Ovechking Hit on Campbell:

Hossa Hit on Hamhuis:

Now you tell me which situation placed the opposing player in a more vulnerable situation?

The reality is  Hossa should have been thrown out of the game along with the 5 minute game misconduct.  But that alone isn’t what sends my blood pressure through the roof.  Five minutes later, after serving his 5 minute boarding major, Hossa scored the game winnng goal in overtime.  He should not have even been in the GAME, let alone on the ice.  Lets not forget that Chicago also had the added advantage of not having one of Nashville top defensemen in the game.  So Hamhuis is out, but Hossa is in?

The league runs its mouth talking about how they want consistency in the enforcement of the rules.  They talk about how they are going to enforce situations where a player takes liberty on a defenseless player.  But here comes superstar Marian Hossa in a playoff game, playing for a team that both the NHL and NBC would love to be in the Stanley Cup Finals, and there is no match penalty!

My emotional take is this.  If the league does not suspend Hossa, andChicago manages to take a lead in Monday’s game 6, someone from Nashville should send Marian Hossa into the boards head first with the hardest dirtiest hit in the history of the NHL.  I am not one to condone such actions, but if the officials and the league aren’t willing to enforce their rules fairly, there is no reason why Marian Hossa should play one more minute the remainder of the NHL Playoffs.  If I was playing, I would gladly take a 5 game suspension at the start of next year to ensure this worthless excuse of a hockey player doesn’t get to enjoy another minute of hockey this season. 

OK, now I am back from my emotional rollercoaster.  Go Preds.  Win Game 6 and sent this series back to Chicago for game 7.

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In response to “Game #5 Thoughts..Hossa..Power Play..”

  1. Shane Hoopfer Apr 25 201012:14 pm


    I could not believe what I was watching when Erat threw that blind pass out front (hitting the net) instead of just cycling it. Dumbest thing I’ve seen in a while.

    As for Hossa on the ice the Ref’s made the correct call with a Boarding major. (a match if basically left to tomahawking someone over the head with your stick, or the like) Now off the ice if I handed out the justice that is the perfect example of a 1 game suspension in my mind.

    Knowing the NHL’s wheel of justice as I do, I would be surprised if he is suspended at all.

    1. Dave Gutzman Apr 25 201012:32 pm


      I agree withu except for how the on ice offial and league handled the ovechkin hit. What was different about that hit that warrented a misconduct whereas Hossa’s hit didn’t?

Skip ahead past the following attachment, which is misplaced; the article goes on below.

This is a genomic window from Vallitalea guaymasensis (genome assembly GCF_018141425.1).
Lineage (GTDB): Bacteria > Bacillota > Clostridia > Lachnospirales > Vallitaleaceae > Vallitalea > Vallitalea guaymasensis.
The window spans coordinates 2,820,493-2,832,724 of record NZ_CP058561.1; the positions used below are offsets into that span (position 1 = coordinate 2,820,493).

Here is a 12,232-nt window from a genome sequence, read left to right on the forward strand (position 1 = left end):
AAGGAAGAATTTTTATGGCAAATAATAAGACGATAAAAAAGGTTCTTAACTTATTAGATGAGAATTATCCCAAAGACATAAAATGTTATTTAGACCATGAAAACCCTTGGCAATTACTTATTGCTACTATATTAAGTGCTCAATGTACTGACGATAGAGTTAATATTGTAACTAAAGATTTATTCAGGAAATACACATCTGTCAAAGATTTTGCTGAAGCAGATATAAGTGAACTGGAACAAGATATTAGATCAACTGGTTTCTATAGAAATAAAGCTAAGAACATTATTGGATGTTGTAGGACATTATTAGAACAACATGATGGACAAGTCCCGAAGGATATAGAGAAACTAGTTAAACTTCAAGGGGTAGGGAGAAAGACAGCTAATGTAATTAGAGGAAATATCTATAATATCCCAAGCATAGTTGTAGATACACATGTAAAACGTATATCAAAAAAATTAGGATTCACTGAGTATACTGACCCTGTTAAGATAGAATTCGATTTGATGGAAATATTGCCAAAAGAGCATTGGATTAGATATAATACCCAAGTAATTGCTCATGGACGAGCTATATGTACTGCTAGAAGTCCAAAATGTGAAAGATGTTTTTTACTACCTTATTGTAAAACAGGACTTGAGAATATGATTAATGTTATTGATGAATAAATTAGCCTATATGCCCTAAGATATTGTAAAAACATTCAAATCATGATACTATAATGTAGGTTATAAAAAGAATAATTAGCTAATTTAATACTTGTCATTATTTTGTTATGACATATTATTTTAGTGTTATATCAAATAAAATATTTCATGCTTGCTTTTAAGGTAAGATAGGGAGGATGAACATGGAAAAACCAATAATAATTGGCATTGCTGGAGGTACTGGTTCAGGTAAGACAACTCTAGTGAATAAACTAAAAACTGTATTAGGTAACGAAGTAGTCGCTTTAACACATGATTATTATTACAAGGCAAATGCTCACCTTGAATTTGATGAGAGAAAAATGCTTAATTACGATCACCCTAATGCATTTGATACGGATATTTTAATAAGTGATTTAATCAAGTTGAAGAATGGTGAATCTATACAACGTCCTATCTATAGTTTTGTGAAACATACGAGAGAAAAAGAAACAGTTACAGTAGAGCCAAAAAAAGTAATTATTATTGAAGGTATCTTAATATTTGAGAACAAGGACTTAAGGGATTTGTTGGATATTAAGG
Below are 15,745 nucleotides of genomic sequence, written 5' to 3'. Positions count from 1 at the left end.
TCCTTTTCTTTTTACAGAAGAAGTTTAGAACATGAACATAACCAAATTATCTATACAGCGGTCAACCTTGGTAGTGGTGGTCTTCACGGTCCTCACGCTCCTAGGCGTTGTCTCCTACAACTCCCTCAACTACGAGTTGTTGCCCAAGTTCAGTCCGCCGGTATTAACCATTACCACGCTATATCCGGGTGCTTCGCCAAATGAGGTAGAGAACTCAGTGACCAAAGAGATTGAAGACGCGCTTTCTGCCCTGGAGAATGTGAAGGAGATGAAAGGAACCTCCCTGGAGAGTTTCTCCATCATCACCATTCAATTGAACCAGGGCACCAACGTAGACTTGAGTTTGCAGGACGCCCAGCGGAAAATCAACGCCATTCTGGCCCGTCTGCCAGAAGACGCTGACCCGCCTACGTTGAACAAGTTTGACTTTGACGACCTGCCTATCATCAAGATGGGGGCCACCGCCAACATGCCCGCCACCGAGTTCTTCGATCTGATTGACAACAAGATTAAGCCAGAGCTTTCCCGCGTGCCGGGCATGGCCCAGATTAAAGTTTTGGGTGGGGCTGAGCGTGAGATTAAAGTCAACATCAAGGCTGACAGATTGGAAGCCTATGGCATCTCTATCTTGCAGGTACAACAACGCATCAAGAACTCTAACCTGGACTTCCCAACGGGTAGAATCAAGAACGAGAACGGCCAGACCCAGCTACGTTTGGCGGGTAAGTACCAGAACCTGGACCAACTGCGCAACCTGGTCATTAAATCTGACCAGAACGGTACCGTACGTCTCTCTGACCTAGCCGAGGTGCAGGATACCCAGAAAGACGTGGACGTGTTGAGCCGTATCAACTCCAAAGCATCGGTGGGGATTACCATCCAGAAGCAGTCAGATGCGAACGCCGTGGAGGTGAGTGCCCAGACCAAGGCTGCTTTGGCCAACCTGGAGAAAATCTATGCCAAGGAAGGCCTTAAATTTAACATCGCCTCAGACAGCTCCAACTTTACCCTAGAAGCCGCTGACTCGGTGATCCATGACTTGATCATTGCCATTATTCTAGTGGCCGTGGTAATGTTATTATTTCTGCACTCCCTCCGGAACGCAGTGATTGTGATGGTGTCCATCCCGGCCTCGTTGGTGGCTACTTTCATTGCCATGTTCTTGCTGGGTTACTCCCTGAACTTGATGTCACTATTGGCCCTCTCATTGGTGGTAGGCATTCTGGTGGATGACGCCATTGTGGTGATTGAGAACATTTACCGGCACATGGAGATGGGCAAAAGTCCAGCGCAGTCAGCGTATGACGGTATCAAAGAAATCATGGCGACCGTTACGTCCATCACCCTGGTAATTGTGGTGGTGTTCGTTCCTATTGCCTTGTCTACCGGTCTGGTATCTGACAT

2. Joshua Bartle Apr 25 201012:28 pm


    This was from Bob McKenzie’s twitter yesterday:

    “Hossa was not kicked out of the game because a boarding major only carries a Game Misconduct if injury occurs to the player’s head or face.

    Based on the rulebook, looks like call on Hossa was correct one but definitely raises issue of how Ovechkin on Campbell was called.”

    Since the injury looked to be on Hamhuis’s shoulder, a game misconduct was not applicable in this situation.

    1. Dave Gutzman Apr 25 201012:44 pm


      My issue is with the ovi hit. If the nhl screwed up that call, they need to admit it. If not, they hossa should be treated the same way. Afterall, campbell did not have an injury to his face or head

  3. Chris Rydburg Apr 25 201012:55 pm


    I am restraining myself from typing up an article. I won’t have one up till monday.

  4. hockeyfan19 Apr 25 201012:55 pm



    I understand the emotion of losing a game like that, but come on. Are you seriously advocating the dirtiest hit in the history of the NHL? You want somebody on your team to injure a player deliberately a la Todd Bertuzzi? There is no room in this wonderful league for goons like that. Making such statements doesn’t help the skepticism that many outside of Nashville have for the Preds fanbase and their hockey knowledge.

    Yes, the Hossa hit was dangerous. Yes, it merited a penalty, and yes, perhaps a game misconduct should have been called. But come on, the worst hit in the history of the NHL?

    Let me mention a couple of points to you regarding both the outcome of the game and a potential suspension:

    1) Marian Hossa is not a repeat offender and has not been suspended this season for a hit like that. Ovechkin received 2 regular season games for a hit that is similar (whether it was worse could be debated, but I don’t think it really matters in this case), likely because he was a repeat offender. If this was Hossa’s second time around, I could definitely see a suspension in order, but since it is not, I think he doesn’t sit. He paid his dues in the form of a 5 minute penalty with his team trailing and then into overtime of a crucial playoff game. I would argue that punishment is more severe that the 2 regular season games Ovechkin got. I have a feeling that if Nashville converted on that powerplay, you might not be so hell bent on a suspension for Hossa, so maybe you should direct your “worst hit in the history of the league” nonsense at your coach responsible for the PP.